symposium THEme

                Human Genome Project is largely complete, so the problem facing by scientists is how to maximize the use of the newly acquired data for improving health care. It is estimated that the number of therapeutic targets available for drug discovery will increase from the current number of 600 to 1000 to perhaps as many as 5000 to 10,000. In addition to the challenges that this number provides to the pharmaceutical industry, there is the issue of sequence variation through Single Nucleotide Polymorphisms (SNPs), some of which may impact upon the way that the body handles drug treatment. This may be due to a direct effect on the binding site of the protein target through non-conservative alterations of the amino acid sequence, or else through indirect effects on drug metabolizing enzymes. In order to meet these challenges, the combination of structural proteomics and computer-aided small molecule design provides opportunities for creating new molecules in silico; these may be designed to bind to selected pharmacogenetic variants of a protein in order to overcome the non-responsiveness of certain patient groups to a particular medicine.
In silico drug discovery methods reduce both time and cost of development of novel drug/lead molecules. Knowledge about the molecule, its interaction with the drug, molecular modeling, and new drug development creates an awareness of the molecule at the organ level and aids in the prevention, diagnosis, and treatment of diseases. Computational tools have the advantage of delivering new lead candidates more quickly and at lower cost. In the 21st century, in silico methods facilitate target identification, structure prediction and lead/drug discovery. The computational methods expect more reliable and expeditious protocols for development of novel ideas, which increase the potential leads. The computer-assisted molecular design has succeeded in the QSAR and protein modeling algorithms to improve activity of lead compounds. Selecting candidates via the described in silico virtual screening, should help to reduce the list of candidate molecules and thereby reduce time and costs significantly.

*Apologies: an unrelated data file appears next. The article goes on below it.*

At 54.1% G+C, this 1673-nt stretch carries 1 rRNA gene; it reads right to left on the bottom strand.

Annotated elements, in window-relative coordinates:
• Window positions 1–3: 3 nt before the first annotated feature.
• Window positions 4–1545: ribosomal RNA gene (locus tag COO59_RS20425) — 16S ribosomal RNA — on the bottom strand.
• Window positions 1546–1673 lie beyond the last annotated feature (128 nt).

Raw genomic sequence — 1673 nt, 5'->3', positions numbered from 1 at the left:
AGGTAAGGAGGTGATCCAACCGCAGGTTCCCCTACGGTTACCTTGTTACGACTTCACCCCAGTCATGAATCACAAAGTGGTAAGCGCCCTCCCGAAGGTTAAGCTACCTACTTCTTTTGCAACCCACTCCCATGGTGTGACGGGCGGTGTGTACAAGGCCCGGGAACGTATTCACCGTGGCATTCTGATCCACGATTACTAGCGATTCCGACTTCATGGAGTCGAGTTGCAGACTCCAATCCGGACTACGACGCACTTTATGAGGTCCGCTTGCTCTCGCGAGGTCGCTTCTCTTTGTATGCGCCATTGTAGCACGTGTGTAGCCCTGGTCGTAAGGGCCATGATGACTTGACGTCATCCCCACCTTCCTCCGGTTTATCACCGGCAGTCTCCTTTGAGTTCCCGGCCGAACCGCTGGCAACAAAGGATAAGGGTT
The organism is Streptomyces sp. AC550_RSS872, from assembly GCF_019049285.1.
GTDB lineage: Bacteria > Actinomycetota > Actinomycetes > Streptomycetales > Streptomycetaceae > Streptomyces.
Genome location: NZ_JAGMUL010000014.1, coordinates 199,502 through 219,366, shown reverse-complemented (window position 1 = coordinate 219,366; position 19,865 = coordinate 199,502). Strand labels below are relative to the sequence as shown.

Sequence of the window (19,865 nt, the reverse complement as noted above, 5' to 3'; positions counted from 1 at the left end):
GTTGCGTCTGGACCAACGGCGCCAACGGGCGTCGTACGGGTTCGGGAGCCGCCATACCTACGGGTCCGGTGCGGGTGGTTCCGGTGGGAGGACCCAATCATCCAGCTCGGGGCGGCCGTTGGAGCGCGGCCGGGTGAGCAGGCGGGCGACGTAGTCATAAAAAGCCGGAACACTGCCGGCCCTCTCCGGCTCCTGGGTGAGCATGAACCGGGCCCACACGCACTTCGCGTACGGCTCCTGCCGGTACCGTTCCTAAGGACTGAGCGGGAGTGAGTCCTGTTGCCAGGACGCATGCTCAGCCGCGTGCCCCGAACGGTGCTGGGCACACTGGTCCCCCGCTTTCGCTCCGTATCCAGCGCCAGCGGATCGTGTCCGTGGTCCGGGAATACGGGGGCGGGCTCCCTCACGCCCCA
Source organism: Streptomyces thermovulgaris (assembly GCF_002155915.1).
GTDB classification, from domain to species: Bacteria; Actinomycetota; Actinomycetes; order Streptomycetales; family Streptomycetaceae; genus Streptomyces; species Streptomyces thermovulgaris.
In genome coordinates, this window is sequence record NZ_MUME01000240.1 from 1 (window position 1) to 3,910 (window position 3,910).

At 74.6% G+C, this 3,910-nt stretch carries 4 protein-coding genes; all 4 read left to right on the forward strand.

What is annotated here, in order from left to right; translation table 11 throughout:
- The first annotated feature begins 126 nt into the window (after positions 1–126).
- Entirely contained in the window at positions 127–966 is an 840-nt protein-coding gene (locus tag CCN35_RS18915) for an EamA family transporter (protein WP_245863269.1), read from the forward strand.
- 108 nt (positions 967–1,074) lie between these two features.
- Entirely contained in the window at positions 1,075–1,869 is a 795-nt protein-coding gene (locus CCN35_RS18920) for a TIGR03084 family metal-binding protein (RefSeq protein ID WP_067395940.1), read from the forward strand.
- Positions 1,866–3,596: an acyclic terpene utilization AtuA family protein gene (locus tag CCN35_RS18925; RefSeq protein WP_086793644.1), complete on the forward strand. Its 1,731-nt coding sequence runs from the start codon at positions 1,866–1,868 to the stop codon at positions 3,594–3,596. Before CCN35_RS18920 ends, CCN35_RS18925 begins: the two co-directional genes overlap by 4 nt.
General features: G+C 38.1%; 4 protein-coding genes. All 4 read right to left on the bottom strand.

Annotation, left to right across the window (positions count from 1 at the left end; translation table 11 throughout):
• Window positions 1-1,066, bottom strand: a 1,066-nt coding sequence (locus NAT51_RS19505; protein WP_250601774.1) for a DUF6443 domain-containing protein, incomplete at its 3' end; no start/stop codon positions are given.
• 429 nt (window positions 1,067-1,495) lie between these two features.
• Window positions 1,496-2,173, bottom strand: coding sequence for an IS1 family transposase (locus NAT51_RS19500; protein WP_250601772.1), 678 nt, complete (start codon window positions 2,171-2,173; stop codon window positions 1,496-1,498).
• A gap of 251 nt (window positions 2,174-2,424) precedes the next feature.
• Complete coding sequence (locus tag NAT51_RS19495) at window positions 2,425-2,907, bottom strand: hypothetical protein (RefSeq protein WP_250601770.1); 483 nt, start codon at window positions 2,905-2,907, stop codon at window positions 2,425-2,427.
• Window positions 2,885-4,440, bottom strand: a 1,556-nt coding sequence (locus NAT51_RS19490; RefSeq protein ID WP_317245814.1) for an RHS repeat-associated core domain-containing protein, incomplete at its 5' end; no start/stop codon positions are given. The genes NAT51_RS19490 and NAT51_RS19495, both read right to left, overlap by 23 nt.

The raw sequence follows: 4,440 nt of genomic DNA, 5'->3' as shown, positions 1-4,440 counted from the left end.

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Plenary Speakers
  • Dr. U. Deva Priyakumar
    International Institute of Information Technology, Hyderabad
  • Dr. K. Gunasekaran
    University of Madras, Chennai
  • Dr. J. Jeyakanthan
    Alagappa University, Karaikudi
  • Dr. R. Krishna
    Pondicherry University, Puducherry
  • Dr. S. Krishnaswamy
    Madurai Kamaraj University, Madurai
  • Dr. M. Michael Gromiha
    Indian Institute of Technology, Chennai
  • Dr. S. Parthasarthy
    Bharthidasan University, Trichy
  • Dr. Prasad A. Wadegaonkar
    Sant Gadge Baba Amravati University, Amravati
  • Dr. Ritushree Kukreti
    Institute of Genomics and Integrative Biology, Delhi
  • Dr. Sanjeev Kumar Singh
    Alagappa University, Karaikudi
  • Dr. N. Sundara Baalaji
    Bharathiar University, Coimbatore
  • Dr. Sunil Kumar
    Institute of Life Sciences, Bhubaneswar
  • Dr. M. Suresh Kumar
    Pondicherry University, Puducherry
  • Dr. K. Thangaraj
    Centre for Cellular & Molecular Biology, Hyderabad
  • Dr. D. Velmurugan
    University of Madras, Chennai
  • Mr. R. Raghu
    Schrodinger, USA

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